Cura has said that he wrote the oratorio as a teenager in 1989 but that it had remained in a drawer because he was focused on his singing career.  Now approaching Easter, when the theme of the Passion of Christ is again being musically illustrated with famous works from the past, the new take by Cura will certainly take a place of honor among them.  Cura focuses on the last moments before the crucifixion of Christ and his death, but instead of the traditional glorification he uses these moments to reveal the human Jesus Christ.  The composer himself masterfully assumed the role of Christ….

Overall, Cura musical language was traditional and understandable, using a knowledge of Gregorian chant, a lot of percussion instruments, some of which were placed in the balcony, so that the idea of crying and pain was perfect.  The lyrics come mainly from the Psalms and the Stabat Mater. 

Cura succeeded to musically realize Ecce Homo within the short time allotted [for rehearsal]and all the participants worked on it as best they could.  The audience response was tremendous and especially for Cura who, as the composer, earned a double standing ovation.

For the first half the evening, Conductor Cura selected two lesser known works—the intimate Gymnopédie by Frenchman Erik Satie with orchestration of Debussy and especially the impressive Church Windows from the Italian Ottorino Respighi.






















Note:  This is a machine-based translation.

José Cura uses language with precision and purpose;  the computer does not.  

We offer it only a a general guide to the conversation and the ideas exchanged but the following should not be considered definitive.




Cura: Kristův příběh vyprávím drsně, byl tehdy považován za zločince



Vera Drápelová

March 8, 2017



The Argentinian José Cura, one of the most famous tenors of today, is a frequent guest of the Prague Symphony Orchestra, City of Prague FOK.  He has the status of resident artist and because he is not only a singer but a composer and conductor, he is represented in each of these roles.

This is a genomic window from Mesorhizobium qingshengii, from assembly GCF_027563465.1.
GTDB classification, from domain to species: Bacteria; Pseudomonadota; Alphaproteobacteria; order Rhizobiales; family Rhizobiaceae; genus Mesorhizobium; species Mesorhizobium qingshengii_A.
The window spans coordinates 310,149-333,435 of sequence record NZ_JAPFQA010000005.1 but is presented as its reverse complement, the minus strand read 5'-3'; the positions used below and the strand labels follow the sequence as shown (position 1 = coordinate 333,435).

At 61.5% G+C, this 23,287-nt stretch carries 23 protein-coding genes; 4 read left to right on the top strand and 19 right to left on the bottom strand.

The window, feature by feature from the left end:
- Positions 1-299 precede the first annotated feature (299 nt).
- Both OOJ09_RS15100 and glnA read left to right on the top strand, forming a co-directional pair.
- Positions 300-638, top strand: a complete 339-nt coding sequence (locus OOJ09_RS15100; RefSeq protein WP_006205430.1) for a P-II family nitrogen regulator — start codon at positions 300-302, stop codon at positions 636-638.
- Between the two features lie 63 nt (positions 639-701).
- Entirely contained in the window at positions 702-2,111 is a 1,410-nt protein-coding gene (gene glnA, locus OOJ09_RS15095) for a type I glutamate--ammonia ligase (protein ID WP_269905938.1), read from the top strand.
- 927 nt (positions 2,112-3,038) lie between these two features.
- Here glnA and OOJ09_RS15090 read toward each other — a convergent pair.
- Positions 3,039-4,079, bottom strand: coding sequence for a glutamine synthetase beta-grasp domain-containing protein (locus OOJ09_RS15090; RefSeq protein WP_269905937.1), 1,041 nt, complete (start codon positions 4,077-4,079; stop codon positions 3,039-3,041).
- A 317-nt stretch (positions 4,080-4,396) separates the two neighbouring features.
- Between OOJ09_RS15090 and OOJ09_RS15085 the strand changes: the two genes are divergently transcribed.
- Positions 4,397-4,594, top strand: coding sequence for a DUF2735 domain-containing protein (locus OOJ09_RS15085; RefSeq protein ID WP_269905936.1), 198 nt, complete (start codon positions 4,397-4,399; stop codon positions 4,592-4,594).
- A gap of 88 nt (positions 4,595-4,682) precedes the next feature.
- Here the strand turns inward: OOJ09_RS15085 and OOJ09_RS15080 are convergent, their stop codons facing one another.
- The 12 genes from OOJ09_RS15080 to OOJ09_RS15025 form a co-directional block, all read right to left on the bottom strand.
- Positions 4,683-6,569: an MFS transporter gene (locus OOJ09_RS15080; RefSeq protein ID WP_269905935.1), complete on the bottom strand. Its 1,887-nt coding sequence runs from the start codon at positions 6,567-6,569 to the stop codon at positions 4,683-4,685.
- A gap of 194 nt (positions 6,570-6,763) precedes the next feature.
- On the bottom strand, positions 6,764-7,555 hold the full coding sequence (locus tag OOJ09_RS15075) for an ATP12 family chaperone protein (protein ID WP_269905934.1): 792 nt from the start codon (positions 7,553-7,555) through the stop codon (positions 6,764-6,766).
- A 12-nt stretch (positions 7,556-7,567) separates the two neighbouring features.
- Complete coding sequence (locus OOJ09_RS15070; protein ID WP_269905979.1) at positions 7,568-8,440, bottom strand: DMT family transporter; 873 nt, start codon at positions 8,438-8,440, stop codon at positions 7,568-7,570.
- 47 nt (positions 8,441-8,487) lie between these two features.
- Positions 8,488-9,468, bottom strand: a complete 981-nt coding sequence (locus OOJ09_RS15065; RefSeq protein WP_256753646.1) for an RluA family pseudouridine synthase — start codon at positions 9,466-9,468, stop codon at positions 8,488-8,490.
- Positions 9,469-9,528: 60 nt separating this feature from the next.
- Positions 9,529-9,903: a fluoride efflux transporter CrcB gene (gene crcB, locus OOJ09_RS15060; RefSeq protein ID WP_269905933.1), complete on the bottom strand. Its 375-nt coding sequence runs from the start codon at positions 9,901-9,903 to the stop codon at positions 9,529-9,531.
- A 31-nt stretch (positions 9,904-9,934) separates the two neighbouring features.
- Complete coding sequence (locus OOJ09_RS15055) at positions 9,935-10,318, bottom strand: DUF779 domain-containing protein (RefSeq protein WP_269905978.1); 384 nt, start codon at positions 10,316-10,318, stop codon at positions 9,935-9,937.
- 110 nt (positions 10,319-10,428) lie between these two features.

Wednesday and Thursday he will perform with this orchestra in the Municipal House his oratorio Ecce Homo, which he composed in 1989 but which is only now having its world premiere.

“In 1985 I was in the chorus of the Teatro Colón in Buenos Aires and performed in Bach’s St Matthew’s Passion.  I was literally in shock, stunned.  I later conducted this work myself and Bach settled deep in my head.  I decided to pass on a Biblical story of my own but I shifted to a more dramatic composition in a harsher world.  After all, two thousand years ago Christ was considered a criminal.”

The title role of Christ, which he now sings himself, was originally intended for his friend.  But everything is made more complicated by the fact that he prescribed three other solo parts, a large orchestra and both an adult and children’s choir.  “We were excited but young.  That was when I was not yet a professional singer and of course my life then changed and the oratorio remained in a drawer,” he explains.   This piece will be conducted by Mario de Rose, then Cura will seize the baton for the next part of the program, which offers Church Windows by Ottorino Respighi and Gymnopédii by Erik Satie in the orchestration of Claude Debussy.

Writes his First Opera

Cura arrived in Prague shortly after his performances in the French version of Wagner’s Tannhäuser, presented by the Opera Monte Carlo.  “The feedback from Germany was a surprise, the Germans guard their Wagner and his heroic tenors, and this is a different way to do Wagner.  Now they all say let us teach him the role in the original [language] but by the time I master German, I will be sixty,” laughs the performer who refuses to sing in a language which he does not speak.  The exception was for Dvorak’s Love Songs, which he recorded on CD [and which is now available on iTunes]. 

In addition to singing, he still composes.  “Currently I am working on my first opera.  It will be buffa, but again, not so much.  I will reveal more.  So far, I am writing it just for myself but perhaps it will be performed,” he hopes.










Click on the image above to watch an amazing short video!




































Last Updated:  Sunday, March 19, 2017  © Copyright: Kira